Advancing neuro and cognitive sciences
How does the human brain work? Can computers or machines be made to think like brains and perform certain tasks–like visual recognition–better?
These are grand challenge science issues being addressed by Physics Division neuro and cognitive scientists.
As world leaders in superconducting quantum interference devices, we perform whole-head magnetoencephalography and identify regions of the brain where neural activity is present.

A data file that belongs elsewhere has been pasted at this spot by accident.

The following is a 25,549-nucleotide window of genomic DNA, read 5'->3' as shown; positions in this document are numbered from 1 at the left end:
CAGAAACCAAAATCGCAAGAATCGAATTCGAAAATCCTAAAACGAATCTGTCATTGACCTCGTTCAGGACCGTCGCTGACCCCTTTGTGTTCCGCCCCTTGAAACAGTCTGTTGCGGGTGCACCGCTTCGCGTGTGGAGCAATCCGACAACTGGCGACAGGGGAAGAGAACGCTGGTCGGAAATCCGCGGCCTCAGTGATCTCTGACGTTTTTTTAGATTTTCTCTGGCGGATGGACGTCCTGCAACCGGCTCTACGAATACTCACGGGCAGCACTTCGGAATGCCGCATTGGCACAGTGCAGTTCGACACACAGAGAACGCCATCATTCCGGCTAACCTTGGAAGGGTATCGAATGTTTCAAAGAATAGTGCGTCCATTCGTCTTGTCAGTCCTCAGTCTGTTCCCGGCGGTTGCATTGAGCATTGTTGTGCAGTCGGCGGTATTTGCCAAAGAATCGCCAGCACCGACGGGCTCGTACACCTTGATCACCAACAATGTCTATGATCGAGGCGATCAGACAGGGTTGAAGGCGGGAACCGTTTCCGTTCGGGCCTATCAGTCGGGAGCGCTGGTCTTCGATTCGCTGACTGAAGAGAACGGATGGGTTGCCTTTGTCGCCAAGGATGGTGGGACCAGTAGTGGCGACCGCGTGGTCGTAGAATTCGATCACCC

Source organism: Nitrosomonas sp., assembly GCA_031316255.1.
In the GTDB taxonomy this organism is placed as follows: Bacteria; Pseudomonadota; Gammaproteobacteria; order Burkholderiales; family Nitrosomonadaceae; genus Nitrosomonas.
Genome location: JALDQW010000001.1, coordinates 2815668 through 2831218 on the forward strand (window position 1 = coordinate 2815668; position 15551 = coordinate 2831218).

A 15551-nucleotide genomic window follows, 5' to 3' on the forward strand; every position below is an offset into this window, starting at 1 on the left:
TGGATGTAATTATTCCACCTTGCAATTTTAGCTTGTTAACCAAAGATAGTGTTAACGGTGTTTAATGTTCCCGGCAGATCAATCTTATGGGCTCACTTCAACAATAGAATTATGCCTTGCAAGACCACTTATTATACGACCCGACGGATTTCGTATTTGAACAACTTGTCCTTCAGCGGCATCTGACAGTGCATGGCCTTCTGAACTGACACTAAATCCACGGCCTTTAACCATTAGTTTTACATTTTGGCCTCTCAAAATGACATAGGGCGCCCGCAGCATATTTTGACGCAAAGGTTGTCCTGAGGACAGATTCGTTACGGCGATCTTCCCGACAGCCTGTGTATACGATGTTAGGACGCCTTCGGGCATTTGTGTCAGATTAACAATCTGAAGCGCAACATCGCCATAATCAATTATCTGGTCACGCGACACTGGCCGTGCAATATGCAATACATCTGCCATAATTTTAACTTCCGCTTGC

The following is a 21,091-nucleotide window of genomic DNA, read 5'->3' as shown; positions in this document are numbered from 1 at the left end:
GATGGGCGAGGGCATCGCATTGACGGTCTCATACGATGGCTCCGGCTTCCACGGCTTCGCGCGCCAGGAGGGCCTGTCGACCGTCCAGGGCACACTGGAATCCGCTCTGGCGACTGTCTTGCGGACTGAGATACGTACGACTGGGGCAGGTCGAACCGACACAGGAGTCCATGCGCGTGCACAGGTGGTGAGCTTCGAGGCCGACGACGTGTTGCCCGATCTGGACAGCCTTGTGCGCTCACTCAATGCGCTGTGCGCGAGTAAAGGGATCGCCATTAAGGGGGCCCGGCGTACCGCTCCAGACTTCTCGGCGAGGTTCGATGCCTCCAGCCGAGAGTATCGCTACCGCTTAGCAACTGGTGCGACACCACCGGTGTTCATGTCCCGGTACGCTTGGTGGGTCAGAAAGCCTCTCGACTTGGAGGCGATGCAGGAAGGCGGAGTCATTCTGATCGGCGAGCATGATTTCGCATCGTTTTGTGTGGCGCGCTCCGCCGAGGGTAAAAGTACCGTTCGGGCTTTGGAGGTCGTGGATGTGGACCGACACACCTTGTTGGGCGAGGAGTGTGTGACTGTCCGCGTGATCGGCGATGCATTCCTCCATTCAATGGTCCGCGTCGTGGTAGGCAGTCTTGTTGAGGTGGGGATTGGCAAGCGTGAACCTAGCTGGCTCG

As pioneers in ultra-low field magnetic resonance imaging we were the first researchers to perform simultaneous magnetoencephalography and ultra-low field magnetic resonance imaging of the human brain. Our growing understanding of the brain is driving research in biologically inspired sensor development and “neuromimetic,” or mimicking the neural current spike activity, computing.
Ultra-low field magnetic resonance imaging